In addition to the application code you would traditionally need to write in HTML/CSS/JS (i.e., the code that defines your app), web applications also require infrastructure to run on. There needs to be a computer, somewhere, that users can access to use the app (the scenario is different with downloadable software and mobile apps, but we’ll focus on web applications here). While it is possible to run a web app from an old desktop computer in your closet or basement, it is almost never a good idea to do this (see, e.g., this howotogeek article for some reasons why), so you will most likely need to create and maintain some cloud infrastructure to serve your app. This infrastructure primarily involves servers and related or supporting components. The list of pieces/skills required is something like this:
- Servers - you’ll need to know how to “provision” (i.e., setup) a server that stores and serves your app
- Networking - you’ll need at least a basic understanding of ports, firewalls, routing, IP addresses, domain name services (DNS), and SSL/HTTPS certificates
- Load balancers - if traffic to your app grows beyond the capacity of a single server, you will need to employ a load balancer to distribute requests between servers
- Command line - system administration is normally done through a terminal or command line via ssh (a program/protocol to connect to remote computers)
Setting up and maintaining servers is a non-trivial component of running web applications, and is normally the purview of a dedicated team/expert on a software team (usually under the moniker of ops, devops, or sysadmin). With NoCode platforms, you don’t have to learn any of this. This alone provides a huge productivity leapfrog.
While developing new features for your app, or planning a new release, things can get messy. It is usually a good idea to keep track of what you are changing, to have a way to roll-back to previous versions of your app, and to allow different team members to work on different parts of the app. Most software developers and teams manage this by using a type of tool called “source control management”. And these days, almost everyone is using a tool called git for this purpose. Git, created by the inimitable Linus Torvalds, of linux-creation fame, is an amazing tool, but like all tools, it has a learning curve. To use it, you need to learn a mini-language, consisting of things like “commits”, “branches”, “head”, “tags”, etc., and you need to learn a tool to interact with it, whether that be the command line interface or a GUI.
With NoCode tools, creating a new “branch” or rolling back to a previous “commit” (called a “save point” in Bubble parlance), is as simple as clicking a button or two.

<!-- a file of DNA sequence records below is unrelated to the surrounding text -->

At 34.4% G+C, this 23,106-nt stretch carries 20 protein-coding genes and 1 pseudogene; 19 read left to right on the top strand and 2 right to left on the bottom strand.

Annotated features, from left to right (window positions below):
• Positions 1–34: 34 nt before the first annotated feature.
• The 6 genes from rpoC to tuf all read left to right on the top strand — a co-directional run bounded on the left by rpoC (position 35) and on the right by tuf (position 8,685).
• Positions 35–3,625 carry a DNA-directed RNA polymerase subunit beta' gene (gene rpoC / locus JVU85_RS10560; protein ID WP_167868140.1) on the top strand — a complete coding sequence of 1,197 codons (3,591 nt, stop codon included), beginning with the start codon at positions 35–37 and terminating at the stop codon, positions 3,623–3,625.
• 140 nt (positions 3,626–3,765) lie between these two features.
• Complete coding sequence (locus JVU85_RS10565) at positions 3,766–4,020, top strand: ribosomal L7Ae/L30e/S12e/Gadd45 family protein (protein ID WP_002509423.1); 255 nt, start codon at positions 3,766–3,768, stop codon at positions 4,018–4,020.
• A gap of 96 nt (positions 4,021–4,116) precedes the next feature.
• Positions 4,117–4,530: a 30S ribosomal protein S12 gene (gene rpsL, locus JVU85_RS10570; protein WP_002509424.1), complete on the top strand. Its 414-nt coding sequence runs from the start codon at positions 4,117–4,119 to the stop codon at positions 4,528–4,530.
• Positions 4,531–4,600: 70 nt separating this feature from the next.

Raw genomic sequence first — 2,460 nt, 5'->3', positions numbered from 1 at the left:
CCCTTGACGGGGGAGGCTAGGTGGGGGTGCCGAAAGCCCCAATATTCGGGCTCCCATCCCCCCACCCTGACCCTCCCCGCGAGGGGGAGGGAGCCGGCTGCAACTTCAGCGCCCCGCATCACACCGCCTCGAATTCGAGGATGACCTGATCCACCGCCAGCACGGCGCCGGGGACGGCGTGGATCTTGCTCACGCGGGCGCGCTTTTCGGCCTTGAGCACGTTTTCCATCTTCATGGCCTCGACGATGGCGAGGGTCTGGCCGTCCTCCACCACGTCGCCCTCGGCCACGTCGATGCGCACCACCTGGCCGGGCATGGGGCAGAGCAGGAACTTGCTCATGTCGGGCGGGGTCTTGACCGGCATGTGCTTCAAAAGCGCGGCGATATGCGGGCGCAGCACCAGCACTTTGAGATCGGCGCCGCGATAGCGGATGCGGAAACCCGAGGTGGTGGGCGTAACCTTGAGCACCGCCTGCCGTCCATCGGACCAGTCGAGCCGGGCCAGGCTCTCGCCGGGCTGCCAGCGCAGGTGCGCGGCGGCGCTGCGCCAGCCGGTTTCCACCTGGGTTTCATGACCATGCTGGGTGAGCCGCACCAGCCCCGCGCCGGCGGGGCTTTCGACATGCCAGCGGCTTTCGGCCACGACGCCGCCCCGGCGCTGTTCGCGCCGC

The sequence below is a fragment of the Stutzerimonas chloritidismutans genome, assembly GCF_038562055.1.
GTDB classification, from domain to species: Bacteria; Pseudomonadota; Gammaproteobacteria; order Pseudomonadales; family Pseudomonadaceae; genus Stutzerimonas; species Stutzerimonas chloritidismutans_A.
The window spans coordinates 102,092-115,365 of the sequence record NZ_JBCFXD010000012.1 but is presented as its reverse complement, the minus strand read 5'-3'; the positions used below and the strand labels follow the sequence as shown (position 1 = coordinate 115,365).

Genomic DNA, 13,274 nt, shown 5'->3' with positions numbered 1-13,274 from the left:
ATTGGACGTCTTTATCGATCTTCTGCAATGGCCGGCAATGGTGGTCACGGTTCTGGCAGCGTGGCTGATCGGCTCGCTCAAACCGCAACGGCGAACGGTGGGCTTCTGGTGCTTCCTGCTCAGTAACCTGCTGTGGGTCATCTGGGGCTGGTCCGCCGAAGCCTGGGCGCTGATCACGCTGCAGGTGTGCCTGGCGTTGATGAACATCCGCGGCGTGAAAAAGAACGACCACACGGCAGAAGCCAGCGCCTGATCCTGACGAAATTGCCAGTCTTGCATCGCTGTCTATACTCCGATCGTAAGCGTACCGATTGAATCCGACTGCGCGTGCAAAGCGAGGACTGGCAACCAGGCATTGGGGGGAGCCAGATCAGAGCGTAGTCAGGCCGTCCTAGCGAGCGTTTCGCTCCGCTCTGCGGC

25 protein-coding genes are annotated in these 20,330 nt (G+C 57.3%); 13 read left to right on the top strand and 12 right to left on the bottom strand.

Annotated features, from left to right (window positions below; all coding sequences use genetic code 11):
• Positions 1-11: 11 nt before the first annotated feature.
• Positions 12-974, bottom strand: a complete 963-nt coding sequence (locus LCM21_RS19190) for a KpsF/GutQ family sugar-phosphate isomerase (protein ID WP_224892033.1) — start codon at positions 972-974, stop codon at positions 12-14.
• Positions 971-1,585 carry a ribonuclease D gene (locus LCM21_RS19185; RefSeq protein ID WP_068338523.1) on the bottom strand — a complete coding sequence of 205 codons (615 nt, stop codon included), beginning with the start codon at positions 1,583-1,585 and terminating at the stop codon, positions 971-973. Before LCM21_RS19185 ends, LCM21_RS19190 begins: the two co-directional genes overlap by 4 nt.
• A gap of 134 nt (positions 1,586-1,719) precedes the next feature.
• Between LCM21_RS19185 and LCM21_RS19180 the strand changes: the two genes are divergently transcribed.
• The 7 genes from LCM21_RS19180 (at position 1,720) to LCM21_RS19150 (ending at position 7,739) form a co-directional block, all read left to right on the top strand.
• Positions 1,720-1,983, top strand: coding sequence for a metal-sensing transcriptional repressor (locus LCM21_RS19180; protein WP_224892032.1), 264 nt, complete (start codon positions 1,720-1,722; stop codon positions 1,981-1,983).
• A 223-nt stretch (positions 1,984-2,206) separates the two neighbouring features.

Continuous Integration / Continuous Deployment
One of the key pieces of infrastructure that modern web applications rely on is something called Continuous Integration / Continuous Deployment (or CI/CD for short). This refers to a pipeline that incorporates recent changes to your application’s code into the “live” version of your app. It works something like this:
- You “commit” (i.e., save) your most recent code changes with git
- You “push” (i.e., upload) your code to some hosting service (e.g., GitHub) or some private storage location
- Your hosting service / storage location triggers a set of steps to compile, test, and deploy your updated app.
- Success/Failure data is sent to some dashboard or email address, so that the team knows whether the most recent “deploy” was successful or not
This piece of the puzzle tends to come under the umbrella of the ops/devops/sysadmin folks, mentioned above. Setting this up typically requires knowledge of the command line, facility with some scripting language like bash or a “markup language” like YAML, as well as a deep knowledge of cloud infrastructure, application compilation, and monitoring tools.
With NoCode platforms, this part of the pipeline is almost completely invisible. With Bubble, for example, you simply click “Deploy to Live”, and your most recent changes are “put into production”. As with the other components discussed here, there are tradeoffs for this simplicity: you cannot, for example, easily conigure your NC/LC apps to run automated tests on deploy, or to send compilation reports to your email address. But on balance, the benefits of abstracting away this component of system administration are substantial.
Authentication - session management, cookies, privacy, access, row-level security
Handling your users’ data responsibly is imperative. Leaking usernames, emails, and (especially) payment information, can cause terrible trouble for your users. So any information your users provide to you must be safeguarded to the best of your ability.
But doing this well requires knowledge of many different pieces of web tech:
- Session Management - tracking whether a user is logged in or not
- Cookies - how to store data on your users’ computer. What data can/should you store?
- Privacy - what data do your users consent to sharing? Are you operating GDPR compliant?
- Database security - is your database properly secured, with, e.g., row-level security, determined according to a user’s account permissions? (e.g., do you prevent users from seeing other users’ private information?)
Authentication is, in some sense, a subset of the database section above, but presents some challenges unique to the management of user data, both technical and legal.
With No-Code/Low-Code platforms, authentication nearly always comes built in (because it’s such a fundamental component of web applications), and you can be confident that you’re not making the most common user data security mistakes.
Scheduling and Job Queues
The last piece of the stack we will cover here is asynchronous job processing. In some applications, you need to run code (or tasks), that require a long time to complete. Examples might include video encoding conversion, analytics on a large dataset, or complex machine learning inference (e.g. image generation from text inputs).
For these types of tasks, we typically use something called a “task queue” and a “message broker” (see, e.g., RabbitMQ and [Celery](https://en.wikipedia.org/wiki/Celery_(software) for examples. These tools allow you to schedule tasks to run “in the background”, and then do something once completed. While this may seem simple on the surface, it can be quite involved to implement a system to handle this sort of processing.
With NC/LC platforms, you often have a built-in way to do this easily. In Bubble, these tasks are called “backend workflows”, and you can use them without worrying anything about a queue or messaging service.
In this article we have looked at how modern No-Code/Low-Code platforms speed up development by abstracting away the complexity of so many different, disparate parts of the modern web application stack. I hope this has been useful both to point out the value of NC/LC platforms and to help those interested in going further down the rabbit hole of web development.
If you have comments or questions, please feel free to reach out on twitter!